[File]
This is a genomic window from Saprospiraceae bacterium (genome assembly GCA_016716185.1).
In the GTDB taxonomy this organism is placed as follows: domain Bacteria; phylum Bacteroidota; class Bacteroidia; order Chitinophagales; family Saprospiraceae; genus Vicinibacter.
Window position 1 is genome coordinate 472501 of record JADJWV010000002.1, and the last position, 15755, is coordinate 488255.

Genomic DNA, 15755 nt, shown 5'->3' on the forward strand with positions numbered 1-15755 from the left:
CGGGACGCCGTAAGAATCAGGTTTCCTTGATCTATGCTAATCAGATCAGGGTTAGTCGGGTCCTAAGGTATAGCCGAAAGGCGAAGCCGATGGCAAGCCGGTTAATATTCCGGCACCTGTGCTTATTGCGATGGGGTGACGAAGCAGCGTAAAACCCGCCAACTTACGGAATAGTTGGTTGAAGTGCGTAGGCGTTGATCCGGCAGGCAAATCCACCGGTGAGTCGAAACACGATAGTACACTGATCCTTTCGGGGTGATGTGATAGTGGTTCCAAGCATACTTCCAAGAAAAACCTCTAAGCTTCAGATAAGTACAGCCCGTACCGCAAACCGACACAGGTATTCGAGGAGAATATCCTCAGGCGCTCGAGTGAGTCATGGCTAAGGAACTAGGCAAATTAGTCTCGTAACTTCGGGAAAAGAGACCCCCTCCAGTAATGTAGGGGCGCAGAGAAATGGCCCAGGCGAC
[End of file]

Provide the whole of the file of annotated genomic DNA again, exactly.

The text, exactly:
This is a genomic window from Saprospiraceae bacterium (genome assembly GCA_016716185.1).
In the GTDB taxonomy this organism is placed as follows: domain Bacteria; phylum Bacteroidota; class Bacteroidia; order Chitinophagales; family Saprospiraceae; genus Vicinibacter.
Window position 1 is genome coordinate 472501 of record JADJWV010000002.1, and the last position, 15755, is coordinate 488255.

Genomic DNA, 15755 nt, shown 5'->3' on the forward strand with positions numbered 1-15755 from the left:
CGGGACGCCGTAAGAATCAGGTTTCCTTGATCTATGCTAATCAGATCAGGGTTAGTCGGGTCCTAAGGTATAGCCGAAAGGCGAAGCCGATGGCAAGCCGGTTAATATTCCGGCACCTGTGCTTATTGCGATGGGGTGACGAAGCAGCGTAAAACCCGCCAACTTACGGAATAGTTGGTTGAAGTGCGTAGGCGTTGATCCGGCAGGCAAATCCACCGGTGAGTCGAAACACGATAGTACACTGATCCTTTCGGGGTGATGTGATAGTGGTTCCAAGCATACTTCCAAGAAAAACCTCTAAGCTTCAGATAAGTACAGCCCGTACCGCAAACCGACACAGGTATTCGAGGAGAATATCCTCAGGCGCTCGAGTGAGTCATGGCTAAGGAACTAGGCAAATTAGTCTCGTAACTTCGGGAAAAGAGACCCCCTCCAGTAATGTAGGGGCGCAGAGAAATGGCCCAGGCGAC